© McCord Museum
W. H. Scroggie Limited, Spring & Summer 1908
1908, 20th century
Coloured ink on paper
25 x 20 cm
© McCord Museum
Keys to History:
First appearing at the end of the 19th century, mail-order catalogues were made possible by improvements in printing and advertising techniques, and greater reliability of mail distribution services. Customers had already accepted the principle of single-price selling, payable in cash, which had replaced the system of barter, and merchants had begun to publish lists of their products with the retail prices in order to reach customers living outside the big cities. The first Canadian to have a mail-order catalogue printed - in fact, a small booklet with only a few black-and-white illustrations - was Timothy Eaton. Published in 1884, this catalogue revolutionized the retail market in Canada. Other merchants, such as W.H. Scroggie in Montreal, rushed to follow his example.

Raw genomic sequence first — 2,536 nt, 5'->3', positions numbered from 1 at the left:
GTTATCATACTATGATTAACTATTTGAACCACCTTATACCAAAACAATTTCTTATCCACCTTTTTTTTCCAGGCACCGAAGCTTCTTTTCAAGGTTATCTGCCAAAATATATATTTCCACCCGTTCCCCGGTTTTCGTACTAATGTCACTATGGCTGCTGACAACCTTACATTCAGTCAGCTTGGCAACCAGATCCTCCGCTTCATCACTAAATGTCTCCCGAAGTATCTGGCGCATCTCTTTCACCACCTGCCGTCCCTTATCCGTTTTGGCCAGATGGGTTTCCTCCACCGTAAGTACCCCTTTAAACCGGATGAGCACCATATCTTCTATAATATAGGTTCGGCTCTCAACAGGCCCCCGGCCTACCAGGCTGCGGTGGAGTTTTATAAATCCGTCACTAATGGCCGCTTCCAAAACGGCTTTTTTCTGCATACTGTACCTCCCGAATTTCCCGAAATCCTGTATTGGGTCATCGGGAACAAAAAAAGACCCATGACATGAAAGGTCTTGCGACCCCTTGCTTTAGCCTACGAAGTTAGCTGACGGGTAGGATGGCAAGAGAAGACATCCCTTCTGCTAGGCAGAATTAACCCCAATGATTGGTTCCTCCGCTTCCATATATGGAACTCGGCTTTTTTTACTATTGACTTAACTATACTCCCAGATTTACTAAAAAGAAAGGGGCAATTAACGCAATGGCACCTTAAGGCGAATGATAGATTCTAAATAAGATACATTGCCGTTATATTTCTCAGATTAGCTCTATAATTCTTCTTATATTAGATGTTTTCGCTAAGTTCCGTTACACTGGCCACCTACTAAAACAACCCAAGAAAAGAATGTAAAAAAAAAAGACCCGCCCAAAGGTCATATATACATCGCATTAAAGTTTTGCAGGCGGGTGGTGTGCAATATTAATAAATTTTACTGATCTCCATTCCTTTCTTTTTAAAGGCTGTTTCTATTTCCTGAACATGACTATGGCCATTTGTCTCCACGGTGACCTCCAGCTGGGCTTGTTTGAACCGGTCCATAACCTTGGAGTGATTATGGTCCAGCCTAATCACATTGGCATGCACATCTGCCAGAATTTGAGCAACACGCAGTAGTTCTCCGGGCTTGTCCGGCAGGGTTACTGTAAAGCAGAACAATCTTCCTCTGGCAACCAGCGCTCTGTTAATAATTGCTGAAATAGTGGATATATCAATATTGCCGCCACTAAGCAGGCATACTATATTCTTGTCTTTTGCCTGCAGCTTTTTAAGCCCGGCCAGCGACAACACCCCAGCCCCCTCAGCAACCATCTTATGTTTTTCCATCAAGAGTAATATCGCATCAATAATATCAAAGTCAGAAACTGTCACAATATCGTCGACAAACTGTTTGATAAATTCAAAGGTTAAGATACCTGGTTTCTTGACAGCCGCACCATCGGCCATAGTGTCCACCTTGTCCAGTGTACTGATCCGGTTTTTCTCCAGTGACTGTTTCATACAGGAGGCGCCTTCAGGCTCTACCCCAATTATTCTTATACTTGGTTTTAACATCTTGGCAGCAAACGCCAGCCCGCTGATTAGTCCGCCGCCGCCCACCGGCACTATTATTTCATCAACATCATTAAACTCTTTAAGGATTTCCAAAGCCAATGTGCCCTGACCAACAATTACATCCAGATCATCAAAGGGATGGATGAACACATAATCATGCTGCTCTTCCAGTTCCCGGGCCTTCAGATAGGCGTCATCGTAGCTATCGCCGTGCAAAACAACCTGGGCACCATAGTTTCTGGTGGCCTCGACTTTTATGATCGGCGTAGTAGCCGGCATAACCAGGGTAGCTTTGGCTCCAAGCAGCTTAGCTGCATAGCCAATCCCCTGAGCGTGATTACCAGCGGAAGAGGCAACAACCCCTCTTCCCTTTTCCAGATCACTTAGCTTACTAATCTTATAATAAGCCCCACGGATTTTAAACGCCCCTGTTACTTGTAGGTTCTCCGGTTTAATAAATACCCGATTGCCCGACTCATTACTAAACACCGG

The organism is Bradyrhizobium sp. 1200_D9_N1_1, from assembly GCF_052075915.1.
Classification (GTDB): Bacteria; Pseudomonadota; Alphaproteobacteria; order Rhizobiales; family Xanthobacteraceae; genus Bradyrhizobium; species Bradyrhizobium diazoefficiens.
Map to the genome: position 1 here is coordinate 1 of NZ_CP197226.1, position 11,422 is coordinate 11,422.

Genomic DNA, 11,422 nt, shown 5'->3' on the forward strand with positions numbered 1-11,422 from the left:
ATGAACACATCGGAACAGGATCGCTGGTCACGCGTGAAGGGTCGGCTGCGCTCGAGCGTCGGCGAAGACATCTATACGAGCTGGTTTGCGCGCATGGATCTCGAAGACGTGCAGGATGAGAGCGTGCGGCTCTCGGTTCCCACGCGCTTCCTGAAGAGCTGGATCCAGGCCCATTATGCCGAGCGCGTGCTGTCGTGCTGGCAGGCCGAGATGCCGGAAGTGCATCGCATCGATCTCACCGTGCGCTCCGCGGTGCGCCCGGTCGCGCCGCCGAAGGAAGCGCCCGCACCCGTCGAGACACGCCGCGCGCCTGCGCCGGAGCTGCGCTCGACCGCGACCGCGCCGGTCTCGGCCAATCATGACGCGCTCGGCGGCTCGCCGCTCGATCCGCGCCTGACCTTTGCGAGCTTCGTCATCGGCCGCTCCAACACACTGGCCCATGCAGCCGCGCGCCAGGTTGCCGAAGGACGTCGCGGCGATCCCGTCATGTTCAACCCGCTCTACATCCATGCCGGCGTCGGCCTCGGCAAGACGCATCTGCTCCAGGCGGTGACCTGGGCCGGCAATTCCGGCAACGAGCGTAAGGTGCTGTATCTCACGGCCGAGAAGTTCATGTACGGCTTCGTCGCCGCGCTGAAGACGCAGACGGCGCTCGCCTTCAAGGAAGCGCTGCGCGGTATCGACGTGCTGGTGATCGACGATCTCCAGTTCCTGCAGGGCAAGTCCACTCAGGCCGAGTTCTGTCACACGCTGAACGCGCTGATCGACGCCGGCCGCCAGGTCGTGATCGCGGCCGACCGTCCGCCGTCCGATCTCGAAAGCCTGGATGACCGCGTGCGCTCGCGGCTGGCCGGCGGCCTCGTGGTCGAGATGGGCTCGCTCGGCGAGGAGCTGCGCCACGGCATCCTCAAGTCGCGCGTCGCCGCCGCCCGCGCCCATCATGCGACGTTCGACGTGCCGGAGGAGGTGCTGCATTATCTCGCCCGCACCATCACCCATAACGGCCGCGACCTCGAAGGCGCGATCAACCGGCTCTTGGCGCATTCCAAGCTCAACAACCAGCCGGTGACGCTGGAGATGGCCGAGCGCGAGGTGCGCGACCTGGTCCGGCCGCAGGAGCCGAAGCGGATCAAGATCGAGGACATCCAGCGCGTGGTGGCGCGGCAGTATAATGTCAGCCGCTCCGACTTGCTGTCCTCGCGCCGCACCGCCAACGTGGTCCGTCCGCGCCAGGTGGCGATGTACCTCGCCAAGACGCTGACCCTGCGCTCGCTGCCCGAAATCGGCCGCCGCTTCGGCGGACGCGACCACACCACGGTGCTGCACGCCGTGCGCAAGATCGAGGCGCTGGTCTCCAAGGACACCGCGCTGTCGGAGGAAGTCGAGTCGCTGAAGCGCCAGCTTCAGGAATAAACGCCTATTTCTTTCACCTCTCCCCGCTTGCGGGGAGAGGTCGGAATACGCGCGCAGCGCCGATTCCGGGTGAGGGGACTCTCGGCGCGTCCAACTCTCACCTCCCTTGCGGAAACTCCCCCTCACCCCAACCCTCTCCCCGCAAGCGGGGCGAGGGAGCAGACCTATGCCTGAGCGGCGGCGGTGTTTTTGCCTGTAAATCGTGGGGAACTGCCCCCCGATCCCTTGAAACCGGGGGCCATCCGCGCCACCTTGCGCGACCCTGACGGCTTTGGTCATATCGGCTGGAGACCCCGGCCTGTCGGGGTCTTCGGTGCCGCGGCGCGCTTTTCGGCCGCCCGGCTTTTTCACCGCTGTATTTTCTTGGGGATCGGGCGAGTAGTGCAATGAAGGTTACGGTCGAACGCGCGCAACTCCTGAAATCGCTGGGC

This 120-page catalogue, which has a few colour illustrations, is the spring-summer 1908 edition from the W.H. Scroggie store.
In 1913, W.H. Scroggie moved to new premises on St. Catherine Street, at the corner of Bleury Street. The construction of this new industrial building, with its elegant architecture, had cost $4,750,000.
The W.H. Scroggie dry goods store, which sold all kinds of fabrics and articles used in making clothes, opened its doors in 1883.
Often every member of the family would be waiting impatiently for the arrival of the new catalogue. At the time, it seems to have been one of the most popular "books," along with the missal and the Bible.